Developer Proposes 100-Unit Independent Living Center in Middleburg

With the Town of Middleburg’s median age steadily rising, the idea of developing a community for the region’s aging population on some of the town’s last remaining tracts of farmland might make sense to some.

Daniel Orlich, a real estate developer and the owner of the Atlanta Gladiators ECHL hockey team, last week presented the Town Council with his plans to build a $27 million, 100-unit independent living center for seniors aged 55 and up on a 15.32-acre property currently occupied by 20 head of cattle on the eastern end of town. To get to a point where he can submit an application to build the center, Orlich requested Comprehensive Plan and Zoning Ordinance amendments give the council the ability to consider the construction of an independent living center as a special exception use in the town’s Agricultural Conservancy District.

Orlich’s idea for the 120,000-square-foot center includes 80-100 units spread between a central three-story building and surrounding structures—something Vice Mayor Darlene Kirk said looked like a prison after viewing a rendering.

Orlich said the center would be a “first-class facility,” take about two years to build and feature a single entrance directly across Rt. 50 from Mt. Defiance Cidery & Distillery. He said that seniors would be charged about $3,000 per month to live there.

According to the town zoning ordinance, the Agricultural Conservancy District is designed to “accommodate and encourage the continuation of agricultural uses within the town and to maximize and preserve areas of open space.”

Farms, farmhouses, conservancy subdivisions, equestrian facilities, parks, government buildings and wineries are all permitted uses.

Special exception uses include animal hospitals, bed and breakfasts, colleges, conference centers, country clubs, libraries, nature preserves and churches. Orlich is seeking to add independent living centers to that list.

Orlich’s request for a Comprehensive Plan amendment would add an “independent living” paragraph to allow for housing to accommodate seniors aged 55 and up. It would additionally add clauses detailing a minimum parcel size for such facilities at 15 acres with frontage access to Rt. 50.

His proposed amendment would also eliminate the 24-unit maximum for assisted living facilities, the 20-unit maximum for independent living apartments and the 20 one-story cottage maximum.

Mayor Bridge Littleton said that the town’s Comprehensive Plan needs to reflect the desire of the community as a whole.

“Once there’s a change to the comprehensive plan, that is something that everybody lives by—it’s not about this one parcel,” he said. “I am not going to go down the path of a comp plan rewrite for one specific project. It’s got to be a holistic approach to something that we want to see in our comp plan because of the good of the whole town.”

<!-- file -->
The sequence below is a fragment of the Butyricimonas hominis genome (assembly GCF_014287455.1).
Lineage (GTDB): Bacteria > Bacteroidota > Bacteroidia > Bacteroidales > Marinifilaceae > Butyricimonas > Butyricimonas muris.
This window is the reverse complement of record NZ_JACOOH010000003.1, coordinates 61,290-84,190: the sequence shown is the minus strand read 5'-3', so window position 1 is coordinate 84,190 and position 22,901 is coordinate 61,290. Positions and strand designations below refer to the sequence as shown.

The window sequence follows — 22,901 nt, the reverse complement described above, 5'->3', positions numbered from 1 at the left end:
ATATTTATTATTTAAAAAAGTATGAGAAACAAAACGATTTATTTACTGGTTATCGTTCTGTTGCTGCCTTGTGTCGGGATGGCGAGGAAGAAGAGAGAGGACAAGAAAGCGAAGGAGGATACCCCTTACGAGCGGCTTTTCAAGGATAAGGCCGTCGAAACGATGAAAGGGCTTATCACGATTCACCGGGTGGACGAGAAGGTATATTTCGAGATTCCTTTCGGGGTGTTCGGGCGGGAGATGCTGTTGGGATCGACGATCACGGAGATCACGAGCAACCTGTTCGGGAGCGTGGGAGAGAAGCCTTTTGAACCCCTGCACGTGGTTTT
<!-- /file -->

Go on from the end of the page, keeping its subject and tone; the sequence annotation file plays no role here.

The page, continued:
Orlich said that, while the center would not provide affordable housing for young families, it would provide younger residents with about 37 “good-paying jobs” in the form of sales, accounting and executive positions. According to Orlich’s request, the center would create jobs with a median per-hour pay of about $24 and a salary base of about $32,000 annually.

Orlich also wrote in his request that an independent living center would bolster an existing Comprehensive Plan policy to encourage housing options “tailored to the needs of the town’s senior citizens.”

While he noted that a “significant component” of the town’s population is aged 65-74, the U.S. Census Bureau reports that only 12 percent of the town’s 684 residents fall within that age group.

Orlich said that an independent living center would also positively impact town finances by providing Middleburg with $33,000 annually in real estate tax payments, plus meals tax revenue, since a portion of the monthly fees for residents living at the center would cover their meals and be taxed by the town.

Orlich initially filed applications with the town in January 2018, requesting it to rezone the property to a residential district and allow for adult assisted living centers to house up to 144, rather than six, persons aged 62 or more.

In anticipation of the Town Council voting to approve that zoning amendment, Orlich also submitted a special use application to build an assisted living facility on the property.

Moore said that Orlich’s plans at that time had “many deficiencies” and were “very premature”—something he attributed to a flawed submission by his former lawyer.

After 10 months of discussions with the Planning Commission, Orlich opted to withdraw his applications in November.

The Planning Commission will review Orlich’s new request and schedule a public hearing to solicit resident input on the proposed Comprehensive Plan and zoning amendments.

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